Can I Annul My Marriage Instead of Getting Divorced?

People make mistakes and get married for the wrong reasons with some frequency in Chicago. In situations where one or both parties think the marriage was a mistake, especially if it has lasted for only a short time, they might be wondering if they can simply annul the marriage instead of going through the divorce process. In brief, if you are in a legally valid marriage, the Illinois Marriage and Dissolution of Marriage Act (IMDMA) does not allow you to annul your marriage. If you want to end the marriage legally, you will need to file for divorce. However, it is important to know that there are options to make the divorce process quicker and easier. Namely, you may be eligible for a joint simplified divorce. Even if you are not eligible, an uncontested divorce can occur relatively quickly. 

Annulment Is Only for an Invalid Marriage

The IMDMA does not actually use the term “annulment,” but rather uses the term “declaration of invalidity of marriage.” This process to end a marriage is only possible for an invalid marriage. The IMDMA defines an invalid marriage as one that occurred under one of the following circumstances: 

  • Party lacked the capacity to consent to the marriage at the time of the marriage;
  • Party lacks the physical capacity to consummate the marriage;
  • Party was 16 or 17 years old at the time of the marriage and did not have parental or guardian consent, or judicial approval; or
  • Marriage is prohibited.

To be clear, even if you think you made a mistake getting married, you cannot simply get an annulment. To be eligible for a declaration of invalidity of marriage, the marriage must be invalid for one of the reasons noted above.

Joint Simplified Dissolution of Marriage in Cook County

If you want to get a divorce over quickly because you believe you made a mistake getting married, you may be eligible for a joint simplified divorce in Cook County. A joint simplified dissolution of marriage can make the process faster and easier for both spouses. To be eligible, the following must be true:

  • You and your spouse agree to all terms, including matters like property division;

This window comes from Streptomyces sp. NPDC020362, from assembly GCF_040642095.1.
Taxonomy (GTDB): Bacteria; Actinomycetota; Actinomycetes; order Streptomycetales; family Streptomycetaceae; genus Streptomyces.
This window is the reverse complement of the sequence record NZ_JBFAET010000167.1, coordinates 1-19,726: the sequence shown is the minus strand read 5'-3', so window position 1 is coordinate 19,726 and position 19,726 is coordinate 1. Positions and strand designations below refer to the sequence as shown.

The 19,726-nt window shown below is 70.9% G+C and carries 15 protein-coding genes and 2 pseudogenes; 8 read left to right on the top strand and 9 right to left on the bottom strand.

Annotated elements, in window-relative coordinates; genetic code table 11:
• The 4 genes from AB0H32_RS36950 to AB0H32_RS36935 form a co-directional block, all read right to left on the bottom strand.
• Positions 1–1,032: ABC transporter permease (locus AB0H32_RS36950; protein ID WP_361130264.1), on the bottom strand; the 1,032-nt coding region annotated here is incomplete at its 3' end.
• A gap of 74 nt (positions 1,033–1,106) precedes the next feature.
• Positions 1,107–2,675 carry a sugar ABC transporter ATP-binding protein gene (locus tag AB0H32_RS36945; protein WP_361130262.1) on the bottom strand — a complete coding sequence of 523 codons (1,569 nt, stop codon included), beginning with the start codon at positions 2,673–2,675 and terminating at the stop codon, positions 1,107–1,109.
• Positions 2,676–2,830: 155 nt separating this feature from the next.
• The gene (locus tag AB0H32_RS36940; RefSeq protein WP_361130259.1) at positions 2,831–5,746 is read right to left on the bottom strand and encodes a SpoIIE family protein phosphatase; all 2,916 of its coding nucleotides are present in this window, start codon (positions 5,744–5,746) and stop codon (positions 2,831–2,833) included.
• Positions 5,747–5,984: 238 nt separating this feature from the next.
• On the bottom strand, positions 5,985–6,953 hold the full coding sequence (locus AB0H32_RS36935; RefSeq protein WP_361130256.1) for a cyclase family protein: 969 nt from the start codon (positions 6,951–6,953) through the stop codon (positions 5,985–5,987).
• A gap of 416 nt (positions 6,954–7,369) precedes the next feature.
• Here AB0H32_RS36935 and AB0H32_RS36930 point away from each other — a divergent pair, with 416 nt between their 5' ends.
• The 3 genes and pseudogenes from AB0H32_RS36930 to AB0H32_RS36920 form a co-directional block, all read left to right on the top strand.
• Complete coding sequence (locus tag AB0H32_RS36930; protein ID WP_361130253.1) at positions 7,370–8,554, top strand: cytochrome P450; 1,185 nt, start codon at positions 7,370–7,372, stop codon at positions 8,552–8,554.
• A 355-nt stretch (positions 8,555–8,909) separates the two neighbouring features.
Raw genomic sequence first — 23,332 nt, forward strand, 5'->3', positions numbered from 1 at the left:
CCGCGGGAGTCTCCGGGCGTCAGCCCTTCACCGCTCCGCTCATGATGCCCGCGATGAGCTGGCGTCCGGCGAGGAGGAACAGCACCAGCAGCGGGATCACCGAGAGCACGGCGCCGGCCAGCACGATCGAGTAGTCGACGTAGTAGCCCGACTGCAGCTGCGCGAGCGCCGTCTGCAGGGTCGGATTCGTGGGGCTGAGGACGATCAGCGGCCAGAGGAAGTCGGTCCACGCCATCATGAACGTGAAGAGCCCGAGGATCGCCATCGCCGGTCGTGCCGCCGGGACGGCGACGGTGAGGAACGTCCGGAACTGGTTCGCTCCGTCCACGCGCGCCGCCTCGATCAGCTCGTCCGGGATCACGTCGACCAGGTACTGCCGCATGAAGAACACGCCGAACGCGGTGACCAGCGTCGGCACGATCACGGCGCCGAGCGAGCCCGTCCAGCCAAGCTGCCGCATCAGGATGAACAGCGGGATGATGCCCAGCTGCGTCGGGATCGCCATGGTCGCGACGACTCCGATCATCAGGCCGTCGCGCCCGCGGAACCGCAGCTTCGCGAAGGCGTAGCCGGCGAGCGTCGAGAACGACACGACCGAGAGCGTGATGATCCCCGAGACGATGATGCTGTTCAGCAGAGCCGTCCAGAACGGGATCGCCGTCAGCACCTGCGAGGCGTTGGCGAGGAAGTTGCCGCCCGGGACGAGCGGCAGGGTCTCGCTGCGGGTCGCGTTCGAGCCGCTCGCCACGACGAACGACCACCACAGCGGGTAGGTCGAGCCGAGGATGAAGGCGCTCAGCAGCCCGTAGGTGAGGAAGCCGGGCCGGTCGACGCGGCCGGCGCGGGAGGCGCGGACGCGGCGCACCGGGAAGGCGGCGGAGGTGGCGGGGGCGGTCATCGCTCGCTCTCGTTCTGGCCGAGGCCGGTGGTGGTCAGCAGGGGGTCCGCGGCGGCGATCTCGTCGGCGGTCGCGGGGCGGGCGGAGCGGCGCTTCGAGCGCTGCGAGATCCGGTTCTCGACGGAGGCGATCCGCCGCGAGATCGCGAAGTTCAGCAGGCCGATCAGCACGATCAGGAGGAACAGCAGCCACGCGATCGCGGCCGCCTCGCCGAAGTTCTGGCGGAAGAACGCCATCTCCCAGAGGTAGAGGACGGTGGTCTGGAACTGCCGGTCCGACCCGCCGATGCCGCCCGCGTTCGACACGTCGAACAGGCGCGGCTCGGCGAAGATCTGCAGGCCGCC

• You and your spouse must file and appear in court together;
  • Either you or your spouse must have been a resident of Illinois for at least 90 days;
  • You must have been married for eight years or less;
  • You cannot have children from the marriage;
  • You and your spouse cannot own real estate;
  • You cannot hold joint retirement benefits with your spouse;
  • Your own retirement benefits must total less than $10,000;
  • You and your spouse cannot individually earn more than $30,000 per year (either of you);
  • You and your spouse cannot collectively earn more than $60,000 per year;
  • You cannot rely on your spouse for support, and vice versa;
  • You and your spouse must waive rights to spousal support; and
  • You and your spouse must agree to divide marital property.

There may be additional requirements that you should discuss with a divorce lawyer. Even if you are ineligible for a joint simplified dissolution of marriage, you still may be able to wrap up the divorce process relatively quickly with an uncontested divorce in which you and your spouse agree to all terms of the divorce.

Contact a Divorce Attorney in Chicago

If you need help dissolving your marriage, an experienced and compassionate divorce attorney in Chicago can assist you. We have years of experience helping clients with a wide variety of divorce matters, and we can speak with you about your case today. Contact Arami Law, Inc. for more information.

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